Sample questions relating to Limehouse leasehold conveyancing
Having checked my lease I have discovered that there are only 62 years unexpired on my lease in Limehouse. I now wish to get lease extension but my freeholder is absent. What options are available to me?
On the basis that you qualify, under the Leasehold Reform, Housing and Urban Development Act 1993 you can submit an application to the County Court for an order to dispense with the service of the initial notice. This will enable the lease to be extended by the magistrate. However, you will be required to demonstrate that you or your lawyers have done all that could be expected to track down the freeholder. On the whole a specialist may be helpful to conduct investigations and prepare a report to be used as evidence that the landlord can not be located. It is advisable to get professional help from a property lawyer in relation to devolving into the landlord’s absence and the application to the County Court covering Limehouse.
I am hoping to complete next month on a ground floor flat in Limehouse. Conveyancing lawyers inform me that they report fully tomorrow. What should I be looking out for?
The report on title for your leasehold conveyancing in Limehouse should include some of the following:
- You should receive a copy of the lease
Back In 2001, I bought a leasehold flat in Limehouse. Conveyancing and Nottingham Building Society mortgage organised. A letter has just been received from someone saying they have taken over the reversionary interest in the property. It included a ground rent demand for rent dating back to 1994. The conveyancing solicitor in Limehouse who acted for me is not around.Any advice?
The first thing you should do is contact the Land Registry to be sure that this person is indeed the new freeholder. It is not necessary to instruct a Limehouse conveyancing firm to do this as you can do this on the Land Registry website for a few pound. You should note that in any event, even if this is the legitimate freeholder, under the Limitation Act 1980 no more than 6 years of rent can be collected.
Last month I purchased a leasehold property in Limehouse. Am I liable to pay service charges relating to a period prior to completion of my purchase?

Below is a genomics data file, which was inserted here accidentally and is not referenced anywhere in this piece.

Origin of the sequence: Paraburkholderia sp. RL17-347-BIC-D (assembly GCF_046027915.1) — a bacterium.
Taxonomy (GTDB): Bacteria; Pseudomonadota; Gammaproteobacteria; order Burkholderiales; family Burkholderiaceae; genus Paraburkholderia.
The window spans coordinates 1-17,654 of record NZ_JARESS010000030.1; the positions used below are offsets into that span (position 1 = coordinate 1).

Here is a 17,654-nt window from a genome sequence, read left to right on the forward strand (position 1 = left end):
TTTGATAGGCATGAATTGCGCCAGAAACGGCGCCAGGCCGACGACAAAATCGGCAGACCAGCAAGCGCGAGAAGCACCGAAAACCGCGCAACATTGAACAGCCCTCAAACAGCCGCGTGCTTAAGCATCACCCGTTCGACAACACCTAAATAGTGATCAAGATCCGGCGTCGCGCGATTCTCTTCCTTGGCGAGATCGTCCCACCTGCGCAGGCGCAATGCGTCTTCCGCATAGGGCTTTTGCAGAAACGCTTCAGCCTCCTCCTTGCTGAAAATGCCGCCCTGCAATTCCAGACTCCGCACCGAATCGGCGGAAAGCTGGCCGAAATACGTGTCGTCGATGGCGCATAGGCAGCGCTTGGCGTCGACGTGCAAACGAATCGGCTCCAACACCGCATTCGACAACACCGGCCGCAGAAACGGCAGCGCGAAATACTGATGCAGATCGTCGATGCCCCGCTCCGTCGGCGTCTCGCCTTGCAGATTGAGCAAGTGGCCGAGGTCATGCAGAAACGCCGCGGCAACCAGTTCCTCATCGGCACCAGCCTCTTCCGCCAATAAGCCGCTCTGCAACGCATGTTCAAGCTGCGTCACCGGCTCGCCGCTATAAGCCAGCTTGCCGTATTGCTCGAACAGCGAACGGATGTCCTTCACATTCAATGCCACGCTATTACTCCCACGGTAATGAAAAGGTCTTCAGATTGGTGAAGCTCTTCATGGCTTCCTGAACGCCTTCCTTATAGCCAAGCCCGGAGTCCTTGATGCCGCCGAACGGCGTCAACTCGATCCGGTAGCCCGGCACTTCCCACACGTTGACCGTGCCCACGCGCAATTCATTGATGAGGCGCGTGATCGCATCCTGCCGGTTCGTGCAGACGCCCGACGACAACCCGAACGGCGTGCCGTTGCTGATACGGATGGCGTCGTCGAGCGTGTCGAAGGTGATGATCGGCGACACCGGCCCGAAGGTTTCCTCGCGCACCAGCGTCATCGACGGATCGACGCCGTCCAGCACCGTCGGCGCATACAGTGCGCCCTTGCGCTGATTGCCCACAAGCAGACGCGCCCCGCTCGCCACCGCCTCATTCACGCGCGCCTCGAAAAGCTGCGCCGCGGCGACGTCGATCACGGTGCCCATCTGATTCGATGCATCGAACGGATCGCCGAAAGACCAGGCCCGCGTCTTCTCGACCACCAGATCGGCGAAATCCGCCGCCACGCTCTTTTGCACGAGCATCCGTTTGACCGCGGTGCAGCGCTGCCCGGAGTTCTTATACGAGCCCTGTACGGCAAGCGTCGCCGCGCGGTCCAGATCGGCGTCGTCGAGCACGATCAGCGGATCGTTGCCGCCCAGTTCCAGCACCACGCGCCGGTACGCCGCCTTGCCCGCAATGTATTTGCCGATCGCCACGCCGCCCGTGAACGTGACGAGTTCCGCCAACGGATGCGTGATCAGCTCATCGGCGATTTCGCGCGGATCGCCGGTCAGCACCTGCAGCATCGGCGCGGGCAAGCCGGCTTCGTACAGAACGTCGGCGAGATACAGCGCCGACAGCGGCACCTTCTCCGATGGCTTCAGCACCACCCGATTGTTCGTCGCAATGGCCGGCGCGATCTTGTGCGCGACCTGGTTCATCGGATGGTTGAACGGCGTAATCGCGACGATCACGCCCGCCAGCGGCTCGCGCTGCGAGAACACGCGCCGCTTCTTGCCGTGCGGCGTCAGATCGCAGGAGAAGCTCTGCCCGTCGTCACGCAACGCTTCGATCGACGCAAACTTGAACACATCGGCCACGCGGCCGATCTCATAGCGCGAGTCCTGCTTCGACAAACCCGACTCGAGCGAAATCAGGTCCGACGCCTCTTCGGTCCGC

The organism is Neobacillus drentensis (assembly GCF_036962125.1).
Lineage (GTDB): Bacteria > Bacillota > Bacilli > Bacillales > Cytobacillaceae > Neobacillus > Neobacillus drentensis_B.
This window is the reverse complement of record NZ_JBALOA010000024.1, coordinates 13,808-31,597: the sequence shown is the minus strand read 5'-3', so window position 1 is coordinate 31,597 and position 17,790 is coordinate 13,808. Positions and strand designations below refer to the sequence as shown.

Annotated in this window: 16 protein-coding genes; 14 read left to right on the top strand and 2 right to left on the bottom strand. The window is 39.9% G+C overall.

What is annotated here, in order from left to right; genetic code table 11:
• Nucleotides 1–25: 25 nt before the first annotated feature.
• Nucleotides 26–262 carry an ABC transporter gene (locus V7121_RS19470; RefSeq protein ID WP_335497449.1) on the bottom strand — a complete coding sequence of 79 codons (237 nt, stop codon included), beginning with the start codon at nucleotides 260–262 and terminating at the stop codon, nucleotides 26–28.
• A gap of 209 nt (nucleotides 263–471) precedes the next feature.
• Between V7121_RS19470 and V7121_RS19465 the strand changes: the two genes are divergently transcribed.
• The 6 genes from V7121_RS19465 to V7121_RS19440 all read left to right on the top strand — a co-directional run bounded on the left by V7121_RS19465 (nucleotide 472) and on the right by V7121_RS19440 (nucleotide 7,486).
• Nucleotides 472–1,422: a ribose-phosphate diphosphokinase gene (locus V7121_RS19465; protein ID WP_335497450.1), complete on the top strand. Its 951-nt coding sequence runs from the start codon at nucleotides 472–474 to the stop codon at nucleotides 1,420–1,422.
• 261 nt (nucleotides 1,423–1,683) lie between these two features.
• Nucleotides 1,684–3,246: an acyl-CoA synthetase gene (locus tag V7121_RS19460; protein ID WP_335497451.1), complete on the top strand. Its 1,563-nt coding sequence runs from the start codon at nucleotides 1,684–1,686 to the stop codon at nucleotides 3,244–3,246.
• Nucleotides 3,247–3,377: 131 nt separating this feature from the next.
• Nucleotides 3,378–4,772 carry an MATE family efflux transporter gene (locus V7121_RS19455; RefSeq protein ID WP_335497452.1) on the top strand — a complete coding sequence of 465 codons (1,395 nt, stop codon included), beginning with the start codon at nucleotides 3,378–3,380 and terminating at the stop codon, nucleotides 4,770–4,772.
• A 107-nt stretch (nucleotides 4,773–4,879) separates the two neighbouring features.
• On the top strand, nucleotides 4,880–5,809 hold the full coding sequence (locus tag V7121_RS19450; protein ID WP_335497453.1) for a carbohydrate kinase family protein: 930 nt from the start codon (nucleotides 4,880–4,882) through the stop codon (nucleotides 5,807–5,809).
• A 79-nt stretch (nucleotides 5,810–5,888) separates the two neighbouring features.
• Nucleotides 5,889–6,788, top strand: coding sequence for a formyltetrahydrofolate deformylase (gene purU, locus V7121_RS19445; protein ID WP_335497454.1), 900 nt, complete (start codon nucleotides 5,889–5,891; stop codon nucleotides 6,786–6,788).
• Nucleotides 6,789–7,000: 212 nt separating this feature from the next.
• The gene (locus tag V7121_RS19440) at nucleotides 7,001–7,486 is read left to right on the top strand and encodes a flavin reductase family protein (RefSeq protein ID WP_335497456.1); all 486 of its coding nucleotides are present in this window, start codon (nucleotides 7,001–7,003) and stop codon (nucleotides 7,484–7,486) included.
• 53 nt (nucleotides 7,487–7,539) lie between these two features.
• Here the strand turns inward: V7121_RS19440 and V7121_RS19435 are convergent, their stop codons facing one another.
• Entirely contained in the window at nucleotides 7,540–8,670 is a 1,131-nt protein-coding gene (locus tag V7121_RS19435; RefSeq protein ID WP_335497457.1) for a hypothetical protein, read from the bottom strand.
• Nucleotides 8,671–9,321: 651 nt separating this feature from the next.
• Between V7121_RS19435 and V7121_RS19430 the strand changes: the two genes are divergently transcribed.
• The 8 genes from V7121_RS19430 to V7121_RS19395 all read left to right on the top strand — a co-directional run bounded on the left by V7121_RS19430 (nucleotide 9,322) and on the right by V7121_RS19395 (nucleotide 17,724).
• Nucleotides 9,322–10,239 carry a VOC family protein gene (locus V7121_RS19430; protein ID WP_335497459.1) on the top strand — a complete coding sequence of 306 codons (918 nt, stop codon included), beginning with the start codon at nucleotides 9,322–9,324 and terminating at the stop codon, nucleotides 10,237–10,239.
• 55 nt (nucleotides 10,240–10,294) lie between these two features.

In a situation where the service charge has already been demanded from the previous lessee and they have not paid you would not usually be personally liable for the arrears. However, your landlord may still be able to take action to forfeit the lease. It is an essential part of leasehold conveyancing for your conveyancer to be sure to have an up to date clear service charge receipt before completion of your purchase. If you have a mortgage this is likely to be a requirement of your lender.
If you purchase part way through an accounting year you may be liable for charges not yet demanded even if they relate to a period prior to your purchase. In such circumstances your conveyancer would normally arrange for the seller to set aside some money to cover their part of the period (usually called a service charge retention).
What advice can you give us when it comes to finding a Limehouse conveyancing practice to deal with our lease extension?
If you are instructing a property lawyer for lease extension works (regardless if they are a Limehouse conveyancing practice) it is imperative that he or she should be familiar with the legislation and specialises in this area of work. We recommend that you make enquires with two or three firms including non Limehouse conveyancing practices prior to instructing a firm. If the firm is ALEP accredited then so much the better. Some following of questions might be useful:
- How many lease extensions has the firm conducted in Limehouse in the last year?
Following years of dialogue we simply can't agree with our landlord on how much the lease extension should cost for our flat in Limehouse. Can we issue an application to the Residential Property Tribunal Service?
in cases where there is a missing freeholder or if there is disagreement about what the lease extension should cost, under the relevant statutes it is possible to make an application to the Leasehold Valuation Tribunal to arrive at the price payable.
An example of a Freehold Enfranchisement decision for a Limehouse flat is 26 Rhondda Grove in June 2009. The net price payable by the leaseholders as determined by the Tribunal was £3,015.13. This comprised £11,300 premium for the reversion less £8,284.87 costs as ordered by the County Court.